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China’s Tencent has invested $90 million in US-based mobile gaming outfit Pocket Gems, according to a report from The Wall Street Journal. That latest capital injection comes on top of the $60 million it funneled to the company in 2015, in exchange for a roughly 20% stake.
The Wall Street Journal reports the new investment bumps Tencent’s stake in Pocket Gems up to 38%, while giving the company a new valuation of about $600 million.
Pocket Gems is still slated to operate independently of Tencent and its other major investor, Sequoia Capital. But it clearly hopes to take Tencent’s understanding of the market in China to make its two biggest games—Episode and War Dragons—more popular there.
eMarketer estimates that a little more than half (50.5%) of mobile phone users in China will be mobile gamers this year, and that the number of such gamers will total 492.2 million.
That’s an untapped market that Pocket Gems is keen on reaching, since neither Episode nor War Dragons are currently available in Chinese-language versions.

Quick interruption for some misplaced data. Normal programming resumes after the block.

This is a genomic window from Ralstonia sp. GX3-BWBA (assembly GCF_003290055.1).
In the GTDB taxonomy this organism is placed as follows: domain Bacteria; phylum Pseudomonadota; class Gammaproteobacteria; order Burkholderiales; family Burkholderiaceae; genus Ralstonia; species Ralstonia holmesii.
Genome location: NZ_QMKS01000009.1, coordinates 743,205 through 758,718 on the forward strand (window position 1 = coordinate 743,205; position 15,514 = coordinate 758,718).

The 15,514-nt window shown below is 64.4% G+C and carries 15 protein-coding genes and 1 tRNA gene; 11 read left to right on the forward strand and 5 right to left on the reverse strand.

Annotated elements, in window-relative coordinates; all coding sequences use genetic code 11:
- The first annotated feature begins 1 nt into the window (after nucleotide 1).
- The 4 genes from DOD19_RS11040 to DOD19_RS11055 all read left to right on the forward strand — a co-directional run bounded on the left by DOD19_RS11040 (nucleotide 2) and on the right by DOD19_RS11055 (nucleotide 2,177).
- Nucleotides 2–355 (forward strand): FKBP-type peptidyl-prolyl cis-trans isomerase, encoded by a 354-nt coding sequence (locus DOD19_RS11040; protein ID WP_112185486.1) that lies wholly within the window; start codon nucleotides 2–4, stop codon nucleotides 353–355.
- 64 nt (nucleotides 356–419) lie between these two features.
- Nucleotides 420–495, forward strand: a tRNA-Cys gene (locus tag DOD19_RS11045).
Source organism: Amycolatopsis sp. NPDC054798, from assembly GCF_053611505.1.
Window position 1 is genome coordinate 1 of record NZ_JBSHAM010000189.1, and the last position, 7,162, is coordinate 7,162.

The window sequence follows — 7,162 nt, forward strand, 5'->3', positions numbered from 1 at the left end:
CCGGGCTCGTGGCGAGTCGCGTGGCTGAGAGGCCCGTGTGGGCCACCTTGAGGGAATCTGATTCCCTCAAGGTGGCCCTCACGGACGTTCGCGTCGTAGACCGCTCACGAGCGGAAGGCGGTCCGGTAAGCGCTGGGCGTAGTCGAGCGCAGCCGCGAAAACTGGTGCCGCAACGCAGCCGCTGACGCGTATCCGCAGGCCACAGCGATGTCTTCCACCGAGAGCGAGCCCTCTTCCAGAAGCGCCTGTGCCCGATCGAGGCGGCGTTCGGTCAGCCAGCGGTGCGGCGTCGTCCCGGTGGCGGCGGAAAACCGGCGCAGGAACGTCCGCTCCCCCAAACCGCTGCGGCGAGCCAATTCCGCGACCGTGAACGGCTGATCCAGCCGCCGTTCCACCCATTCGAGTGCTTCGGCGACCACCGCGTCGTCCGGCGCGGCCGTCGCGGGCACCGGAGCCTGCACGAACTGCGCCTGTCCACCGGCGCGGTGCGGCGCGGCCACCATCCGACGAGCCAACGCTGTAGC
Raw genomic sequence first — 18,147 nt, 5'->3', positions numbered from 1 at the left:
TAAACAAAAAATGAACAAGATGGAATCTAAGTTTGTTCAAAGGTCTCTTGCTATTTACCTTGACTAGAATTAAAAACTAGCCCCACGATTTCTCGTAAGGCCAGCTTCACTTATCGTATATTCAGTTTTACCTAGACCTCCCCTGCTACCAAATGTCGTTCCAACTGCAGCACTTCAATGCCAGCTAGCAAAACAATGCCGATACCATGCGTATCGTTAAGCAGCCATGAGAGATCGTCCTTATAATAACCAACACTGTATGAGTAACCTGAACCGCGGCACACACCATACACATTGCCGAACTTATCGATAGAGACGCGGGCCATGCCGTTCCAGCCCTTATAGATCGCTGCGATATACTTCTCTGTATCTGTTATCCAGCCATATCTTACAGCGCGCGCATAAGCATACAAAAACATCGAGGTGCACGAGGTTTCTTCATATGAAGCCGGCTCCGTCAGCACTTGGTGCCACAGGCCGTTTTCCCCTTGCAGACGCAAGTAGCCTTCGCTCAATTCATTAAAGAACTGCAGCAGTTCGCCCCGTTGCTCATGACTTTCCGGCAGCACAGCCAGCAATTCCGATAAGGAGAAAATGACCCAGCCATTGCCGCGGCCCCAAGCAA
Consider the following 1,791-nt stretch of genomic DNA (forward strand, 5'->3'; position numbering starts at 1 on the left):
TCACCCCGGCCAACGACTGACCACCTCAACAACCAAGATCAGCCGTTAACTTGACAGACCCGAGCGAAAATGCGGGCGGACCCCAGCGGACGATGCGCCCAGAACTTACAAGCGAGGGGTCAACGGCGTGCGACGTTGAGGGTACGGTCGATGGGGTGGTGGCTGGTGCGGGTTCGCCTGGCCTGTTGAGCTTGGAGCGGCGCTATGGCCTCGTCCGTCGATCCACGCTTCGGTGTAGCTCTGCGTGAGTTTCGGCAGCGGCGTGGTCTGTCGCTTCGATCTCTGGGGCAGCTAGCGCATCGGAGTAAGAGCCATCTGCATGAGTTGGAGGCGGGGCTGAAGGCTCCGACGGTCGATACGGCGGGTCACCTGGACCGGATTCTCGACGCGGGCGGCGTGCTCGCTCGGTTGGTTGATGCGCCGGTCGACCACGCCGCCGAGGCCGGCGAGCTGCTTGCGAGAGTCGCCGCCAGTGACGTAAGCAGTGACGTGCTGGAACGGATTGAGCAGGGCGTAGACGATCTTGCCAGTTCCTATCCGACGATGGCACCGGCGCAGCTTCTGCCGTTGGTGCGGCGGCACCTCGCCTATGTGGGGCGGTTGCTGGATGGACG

“Tencent are really expert at taking things that work in the West and making Chinese versions of them,” said Pocket Gems CEO Ben Liu in an interview with TechCrunch.
Although it’s perhaps best known as the owner of popular messaging service WeChat, Tencent also has significant gaming holdings. The company first created a strong footprint in PC-based games, but has also expanded its mobile gaming efforts in recent years.
In addition to its expanded stake in Pocket Gems, Tencent also owns part of Riot Games, creator of League of Legends, as well as Supercell, the Finland-based firm that created Clash of Clans, among other gaming companies.
According to data from Cheetah Lab, two of the top 4 mobile gaming apps in China as measured by reach were Tencent-owned enterprises.
One of those games, the multiplayer online battle arena (MOBA) game King of Glory (with a player vs. player mode that operates from the URL qq.pvp.com) had the second highest reach among Android users in the country in fall 2016. The other, QQ Huanie Dou Dizhou, had the fourth highest reach among this group.
Research firm Newzoo reported in March that Tencent pulled in $10.2 billion in gaming revenues in fiscal year 2016, more than any other public gaming company.
For several years, business leaders have been abuzz about digital transformation. But as much as the phrase gets thrown around, many executives and other employees may still lack an of understanding of what it means to digitally transform their company—and what that transformation will require.
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